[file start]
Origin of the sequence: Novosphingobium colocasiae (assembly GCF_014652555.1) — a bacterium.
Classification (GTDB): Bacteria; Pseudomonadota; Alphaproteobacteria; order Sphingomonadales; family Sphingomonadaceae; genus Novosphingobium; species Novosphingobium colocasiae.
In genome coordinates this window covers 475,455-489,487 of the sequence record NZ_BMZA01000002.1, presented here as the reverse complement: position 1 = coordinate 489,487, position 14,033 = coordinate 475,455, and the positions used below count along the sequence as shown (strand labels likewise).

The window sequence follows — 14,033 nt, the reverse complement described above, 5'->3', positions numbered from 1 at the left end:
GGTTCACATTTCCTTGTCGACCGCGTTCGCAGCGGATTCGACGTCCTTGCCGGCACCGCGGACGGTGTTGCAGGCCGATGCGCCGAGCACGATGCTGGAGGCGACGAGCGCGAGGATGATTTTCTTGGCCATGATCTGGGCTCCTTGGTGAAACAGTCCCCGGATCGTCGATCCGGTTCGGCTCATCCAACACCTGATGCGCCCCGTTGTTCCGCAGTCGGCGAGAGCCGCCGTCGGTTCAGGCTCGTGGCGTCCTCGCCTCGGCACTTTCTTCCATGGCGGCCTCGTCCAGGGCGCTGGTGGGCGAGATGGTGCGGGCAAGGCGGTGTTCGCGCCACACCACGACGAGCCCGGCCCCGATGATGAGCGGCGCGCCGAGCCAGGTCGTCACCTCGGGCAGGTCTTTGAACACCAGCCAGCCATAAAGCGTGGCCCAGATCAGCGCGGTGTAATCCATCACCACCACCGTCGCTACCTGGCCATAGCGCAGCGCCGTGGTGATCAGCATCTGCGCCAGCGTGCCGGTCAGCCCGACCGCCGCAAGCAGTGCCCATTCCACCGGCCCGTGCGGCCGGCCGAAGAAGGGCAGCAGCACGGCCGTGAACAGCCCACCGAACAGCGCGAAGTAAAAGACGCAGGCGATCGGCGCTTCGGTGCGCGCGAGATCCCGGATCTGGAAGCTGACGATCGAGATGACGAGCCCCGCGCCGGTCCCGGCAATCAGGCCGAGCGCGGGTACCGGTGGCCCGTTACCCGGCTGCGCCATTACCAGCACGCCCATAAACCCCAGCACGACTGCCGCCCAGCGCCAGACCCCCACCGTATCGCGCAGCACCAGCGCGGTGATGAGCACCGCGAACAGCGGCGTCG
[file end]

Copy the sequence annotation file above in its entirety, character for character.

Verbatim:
Origin of the sequence: Novosphingobium colocasiae (assembly GCF_014652555.1) — a bacterium.
Classification (GTDB): Bacteria; Pseudomonadota; Alphaproteobacteria; order Sphingomonadales; family Sphingomonadaceae; genus Novosphingobium; species Novosphingobium colocasiae.
In genome coordinates this window covers 475,455-489,487 of the sequence record NZ_BMZA01000002.1, presented here as the reverse complement: position 1 = coordinate 489,487, position 14,033 = coordinate 475,455, and the positions used below count along the sequence as shown (strand labels likewise).

The window sequence follows — 14,033 nt, the reverse complement described above, 5'->3', positions numbered from 1 at the left end:
GGTTCACATTTCCTTGTCGACCGCGTTCGCAGCGGATTCGACGTCCTTGCCGGCACCGCGGACGGTGTTGCAGGCCGATGCGCCGAGCACGATGCTGGAGGCGACGAGCGCGAGGATGATTTTCTTGGCCATGATCTGGGCTCCTTGGTGAAACAGTCCCCGGATCGTCGATCCGGTTCGGCTCATCCAACACCTGATGCGCCCCGTTGTTCCGCAGTCGGCGAGAGCCGCCGTCGGTTCAGGCTCGTGGCGTCCTCGCCTCGGCACTTTCTTCCATGGCGGCCTCGTCCAGGGCGCTGGTGGGCGAGATGGTGCGGGCAAGGCGGTGTTCGCGCCACACCACGACGAGCCCGGCCCCGATGATGAGCGGCGCGCCGAGCCAGGTCGTCACCTCGGGCAGGTCTTTGAACACCAGCCAGCCATAAAGCGTGGCCCAGATCAGCGCGGTGTAATCCATCACCACCACCGTCGCTACCTGGCCATAGCGCAGCGCCGTGGTGATCAGCATCTGCGCCAGCGTGCCGGTCAGCCCGACCGCCGCAAGCAGTGCCCATTCCACCGGCCCGTGCGGCCGGCCGAAGAAGGGCAGCAGCACGGCCGTGAACAGCCCACCGAACAGCGCGAAGTAAAAGACGCAGGCGATCGGCGCTTCGGTGCGCGCGAGATCCCGGATCTGGAAGCTGACGATCGAGATGACGAGCCCCGCGCCGGTCCCGGCAATCAGGCCGAGCGCGGGTACCGGTGGCCCGTTACCCGGCTGCGCCATTACCAGCACGCCCATAAACCCCAGCACGACTGCCGCCCAGCGCCAGACCCCCACCGTATCGCGCAGCACCAGCGCGGTGATGAGCACCGCGAACAGCGGCGTCG